Potassium is a mineral and electrolyte. (An electrolyte is a substance that produces an electrical conducting solution when dissolved in water. Electrolytes carry a charge and are essential for life. In our bodies, electrolytes include sodium, potassium, calcium and magnesium).

Potassium is essential for your cells, tissues and organs to function properly. It plays a vital role in heart health, digestive and muscular function, bone health and more. One of the symptoms of low potassium levels is muscle cramps.

While potassium is found in many foods commonly consumed in the U.S. — including fruits, vegetables, dairy products, salmon, sardines and nuts — only 2 percent of U.S. adults get the recommended daily amount of 4,700 mg.

This is especially problematic because potassium is a nutrient that needs to be kept in proper balance with sodium in your blood. If you consume too much sodium, which is common if you eat a lot of processed foods, you’ll have an increased need for potassium.

Others who are at particular risk of low potassium, or hypokalemia, are those with chronic malabsorption syndromes, such as Crohn’s disease, or those taking heart medicine (particularly loop diuretics). However, anyone who eats a poor diet — an excess of processed foods and not enough fresh, whole foods — is potentially at risk of inadequate potassium levels and related muscle cramps.

Green vegetable juicing is an excellent way to ensure you’re getting enough nutrients for optimal health, including about 300 mg to 400 mg of potassium per cup. Some additional rich sources of potassium are:

  • Lima beans (955 mg/cup)
  • Winter squash (896 mg/cup)
  • Cooked spinach (839 mg/cup)
  • Avocado (500 mg per medium)

Foods rich in calciumToo Little Calcium May Trigger Muscle Cramps

While too much calcium in the absence of magnesium can be problematic for muscle cramps, so too can a calcium deficiency. Low blood levels of calcium (as well as magnesium) may increase the excitability of nerve endings and the muscles they stimulate.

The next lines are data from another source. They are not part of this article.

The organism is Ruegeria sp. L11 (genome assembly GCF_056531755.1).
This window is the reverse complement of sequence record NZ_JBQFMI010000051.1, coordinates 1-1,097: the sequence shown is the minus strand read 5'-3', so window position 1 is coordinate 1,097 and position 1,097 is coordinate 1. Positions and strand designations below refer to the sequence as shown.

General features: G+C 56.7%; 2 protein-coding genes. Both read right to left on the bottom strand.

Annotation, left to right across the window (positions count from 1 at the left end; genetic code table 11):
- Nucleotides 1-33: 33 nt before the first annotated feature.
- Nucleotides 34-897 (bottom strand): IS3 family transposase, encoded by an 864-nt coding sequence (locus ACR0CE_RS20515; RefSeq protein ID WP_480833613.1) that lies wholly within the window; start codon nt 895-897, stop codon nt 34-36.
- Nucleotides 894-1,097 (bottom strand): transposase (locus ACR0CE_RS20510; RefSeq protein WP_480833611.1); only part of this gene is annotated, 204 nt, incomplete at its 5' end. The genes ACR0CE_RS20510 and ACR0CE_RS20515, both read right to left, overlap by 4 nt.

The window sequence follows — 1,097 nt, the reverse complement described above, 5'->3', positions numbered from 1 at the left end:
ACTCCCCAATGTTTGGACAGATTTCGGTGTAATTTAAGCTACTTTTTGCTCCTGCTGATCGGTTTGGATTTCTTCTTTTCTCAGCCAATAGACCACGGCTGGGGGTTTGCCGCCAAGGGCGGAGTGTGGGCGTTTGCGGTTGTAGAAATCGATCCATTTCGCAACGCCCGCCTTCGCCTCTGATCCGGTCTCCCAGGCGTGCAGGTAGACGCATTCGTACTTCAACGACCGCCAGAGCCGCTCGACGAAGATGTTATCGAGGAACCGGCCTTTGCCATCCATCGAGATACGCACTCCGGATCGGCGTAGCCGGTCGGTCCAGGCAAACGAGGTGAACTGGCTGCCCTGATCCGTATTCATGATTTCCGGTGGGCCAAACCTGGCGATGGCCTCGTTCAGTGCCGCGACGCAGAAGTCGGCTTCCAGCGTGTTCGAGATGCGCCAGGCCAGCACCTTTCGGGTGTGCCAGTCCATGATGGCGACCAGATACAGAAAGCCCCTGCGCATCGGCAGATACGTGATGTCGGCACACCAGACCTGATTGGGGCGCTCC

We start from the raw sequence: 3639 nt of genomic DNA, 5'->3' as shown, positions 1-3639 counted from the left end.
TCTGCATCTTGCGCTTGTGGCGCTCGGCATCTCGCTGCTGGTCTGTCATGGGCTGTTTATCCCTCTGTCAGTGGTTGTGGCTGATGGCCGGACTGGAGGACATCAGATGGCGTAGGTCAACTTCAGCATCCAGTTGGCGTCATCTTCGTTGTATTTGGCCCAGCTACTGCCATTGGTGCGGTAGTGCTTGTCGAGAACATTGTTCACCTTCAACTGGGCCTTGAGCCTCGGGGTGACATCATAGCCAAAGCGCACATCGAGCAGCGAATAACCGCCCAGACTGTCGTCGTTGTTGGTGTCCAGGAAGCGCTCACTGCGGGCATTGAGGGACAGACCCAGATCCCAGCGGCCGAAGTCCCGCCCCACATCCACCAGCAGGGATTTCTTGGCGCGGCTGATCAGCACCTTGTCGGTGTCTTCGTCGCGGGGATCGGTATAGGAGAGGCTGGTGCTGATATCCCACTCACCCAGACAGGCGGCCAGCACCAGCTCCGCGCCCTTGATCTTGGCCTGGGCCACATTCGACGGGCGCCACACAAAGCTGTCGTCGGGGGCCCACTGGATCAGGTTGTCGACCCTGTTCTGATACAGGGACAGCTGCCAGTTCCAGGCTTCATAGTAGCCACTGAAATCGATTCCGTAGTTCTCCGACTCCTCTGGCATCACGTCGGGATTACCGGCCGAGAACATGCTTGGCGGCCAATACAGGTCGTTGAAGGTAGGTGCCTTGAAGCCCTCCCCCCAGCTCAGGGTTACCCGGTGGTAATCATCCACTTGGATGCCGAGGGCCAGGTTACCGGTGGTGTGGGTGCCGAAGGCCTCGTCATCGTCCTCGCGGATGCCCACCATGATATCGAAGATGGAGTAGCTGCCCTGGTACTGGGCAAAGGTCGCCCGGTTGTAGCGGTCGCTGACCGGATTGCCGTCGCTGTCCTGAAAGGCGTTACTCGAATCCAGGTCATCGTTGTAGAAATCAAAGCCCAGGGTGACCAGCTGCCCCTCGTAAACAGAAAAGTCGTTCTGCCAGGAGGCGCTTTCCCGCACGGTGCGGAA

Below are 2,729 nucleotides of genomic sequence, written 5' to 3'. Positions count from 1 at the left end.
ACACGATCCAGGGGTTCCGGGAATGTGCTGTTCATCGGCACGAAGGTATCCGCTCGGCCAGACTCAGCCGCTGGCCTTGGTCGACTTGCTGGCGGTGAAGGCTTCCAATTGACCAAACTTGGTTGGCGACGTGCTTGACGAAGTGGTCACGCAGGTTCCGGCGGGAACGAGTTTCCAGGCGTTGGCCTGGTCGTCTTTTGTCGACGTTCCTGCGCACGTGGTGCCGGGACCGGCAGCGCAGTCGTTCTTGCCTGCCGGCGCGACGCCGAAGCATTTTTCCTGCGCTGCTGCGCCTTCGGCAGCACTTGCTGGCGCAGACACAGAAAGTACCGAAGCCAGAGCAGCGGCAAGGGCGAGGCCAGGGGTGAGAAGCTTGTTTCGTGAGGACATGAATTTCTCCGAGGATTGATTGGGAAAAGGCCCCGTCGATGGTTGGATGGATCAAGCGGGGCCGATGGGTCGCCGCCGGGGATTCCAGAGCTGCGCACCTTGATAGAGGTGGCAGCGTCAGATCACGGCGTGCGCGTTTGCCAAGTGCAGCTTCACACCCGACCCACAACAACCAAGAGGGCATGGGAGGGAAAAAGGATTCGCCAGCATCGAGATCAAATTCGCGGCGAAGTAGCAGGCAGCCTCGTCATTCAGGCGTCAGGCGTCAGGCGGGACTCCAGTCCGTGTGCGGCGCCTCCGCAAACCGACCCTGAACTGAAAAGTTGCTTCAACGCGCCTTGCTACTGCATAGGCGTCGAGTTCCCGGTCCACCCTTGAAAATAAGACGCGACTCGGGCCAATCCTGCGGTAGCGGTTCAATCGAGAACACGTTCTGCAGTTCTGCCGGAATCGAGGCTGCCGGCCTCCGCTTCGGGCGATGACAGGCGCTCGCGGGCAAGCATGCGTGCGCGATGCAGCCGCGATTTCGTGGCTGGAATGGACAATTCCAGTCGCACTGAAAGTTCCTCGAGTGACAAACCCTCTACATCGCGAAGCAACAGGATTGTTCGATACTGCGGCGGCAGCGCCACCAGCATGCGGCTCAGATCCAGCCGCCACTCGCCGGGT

This may be a trigger for muscle cramps, especially in the elderly and during pregnancy. If you’re deficient in vitamin D, meanwhile, your body may have inadequate calcium absorption, again predisposing you to muscle cramps.

It’s very important to maintain a proper balance of calcium, magnesium, vitamin D and also vitamin K2, as these four nutrients perform an intricate dance together, with one supporting the other. If you’re calcium deficient, your best bet is to increase consumption of foods high in calcium before opting for a supplement. This is because many high-calcium foods also contain naturally high amounts of vitamin K2; nature cleverly gives us these two nutrients in combination, so they work optimally.

Good sources of calcium include nuts, seeds and raw, organic, grass-fed dairy especially cheeses, and vegetables, although veggies aren’t high in vitamin K2. One exception is fermented vegetables where a starter culture specifically designed to produce ample amounts of vitamin K2 was used.

Homemade bone broth is another excellent source. Simply simmer leftover bones over low heat for an entire day to extract the calcium from the bones. You can use this broth for soups and stews or drink it straight.

What to Do If You Get a Charley Horse

A charley horse often occurs without notice, sometimes waking you up from sound sleep. If you’re lying down when the pain starts, stand up and put some weight on your foot. Walking around will help to increase blood circulation to your muscles and possibly help to soothe and relax the cramp.

charley horse stretch leg crampYou can also try a simple stretch. If the cramp is in your calf in the back of your lower leg, pull your toes and foot upward until you feel a stretch in the back of your leg. You can also do this sitting down with your legs outstretched. Put a towel around your feet and gently pull both ends toward you until you feel a stretch.

As mentioned, soaking in an Epsom salt bath may also help to relieve pain (and possibly help with prevention). Massaging the area and applying a heat pack, which will increase blood flow to the area, promoting healing and soothing pain, may also help.

Staying well-hydrated is also important for muscle cramp prevention. You’ll want to drink enough pure filtered water so that your urine is pale yellow in color. In addition, performing regular stretching exercises on your legs may help reduce your risk of a charley horse.
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Comment from Nutrition Breakthroughs: Interestingly, the same mineral deficiencies that can cause charley horses are the same ones that can cause sleeplessness and insomnia.  Studies show that calcium and magnesium are effective natural sleep aids.  Highly absorbable forms of these minerals are featured in the Sleep Minerals II softgels. For more information visit the Sleep Minerals II page.

8 Ways to Select the Highest Quality Food

Greetings to you,